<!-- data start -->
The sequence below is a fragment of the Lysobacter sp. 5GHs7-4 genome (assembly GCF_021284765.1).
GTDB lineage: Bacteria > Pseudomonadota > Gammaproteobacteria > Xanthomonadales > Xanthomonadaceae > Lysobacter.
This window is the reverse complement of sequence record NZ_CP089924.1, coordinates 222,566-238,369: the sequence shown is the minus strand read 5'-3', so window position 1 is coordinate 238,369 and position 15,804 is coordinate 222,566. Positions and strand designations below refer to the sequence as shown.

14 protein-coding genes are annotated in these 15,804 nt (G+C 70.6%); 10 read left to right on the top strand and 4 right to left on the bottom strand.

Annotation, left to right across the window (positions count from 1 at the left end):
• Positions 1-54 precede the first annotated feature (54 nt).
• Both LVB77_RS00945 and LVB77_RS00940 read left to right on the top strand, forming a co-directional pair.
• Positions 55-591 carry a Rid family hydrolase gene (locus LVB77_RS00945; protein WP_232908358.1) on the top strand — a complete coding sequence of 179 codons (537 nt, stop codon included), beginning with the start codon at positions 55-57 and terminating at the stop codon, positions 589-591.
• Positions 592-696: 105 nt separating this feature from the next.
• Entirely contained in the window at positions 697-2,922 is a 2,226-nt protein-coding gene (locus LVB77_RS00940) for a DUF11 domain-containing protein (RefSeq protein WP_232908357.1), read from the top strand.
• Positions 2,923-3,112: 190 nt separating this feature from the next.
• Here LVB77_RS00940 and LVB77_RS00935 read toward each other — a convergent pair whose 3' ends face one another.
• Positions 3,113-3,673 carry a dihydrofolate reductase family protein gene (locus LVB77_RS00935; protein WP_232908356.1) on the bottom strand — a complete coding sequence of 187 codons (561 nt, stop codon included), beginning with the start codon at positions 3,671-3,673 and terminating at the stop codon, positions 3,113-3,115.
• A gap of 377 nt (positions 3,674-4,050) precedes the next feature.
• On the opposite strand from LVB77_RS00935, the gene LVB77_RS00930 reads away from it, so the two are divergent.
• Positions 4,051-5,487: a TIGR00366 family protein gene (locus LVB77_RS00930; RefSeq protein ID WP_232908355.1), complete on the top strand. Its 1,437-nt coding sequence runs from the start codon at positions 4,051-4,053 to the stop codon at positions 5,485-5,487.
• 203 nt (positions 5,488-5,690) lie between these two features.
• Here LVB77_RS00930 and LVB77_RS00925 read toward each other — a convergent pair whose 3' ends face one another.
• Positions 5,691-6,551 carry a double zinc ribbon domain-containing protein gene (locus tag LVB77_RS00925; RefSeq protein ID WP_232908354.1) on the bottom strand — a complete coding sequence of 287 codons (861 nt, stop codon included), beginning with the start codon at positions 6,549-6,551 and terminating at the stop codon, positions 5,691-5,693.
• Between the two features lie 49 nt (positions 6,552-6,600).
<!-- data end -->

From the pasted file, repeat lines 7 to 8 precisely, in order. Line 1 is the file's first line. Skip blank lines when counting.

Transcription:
• Both LVB77_RS00945 and LVB77_RS00940 read left to right on the top strand, forming a co-directional pair.
• Positions 55-591 carry a Rid family hydrolase gene (locus LVB77_RS00945; protein WP_232908358.1) on the top strand — a complete coding sequence of 179 codons (537 nt, stop codon included), beginning with the start codon at positions 55-57 and terminating at the stop codon, positions 589-591.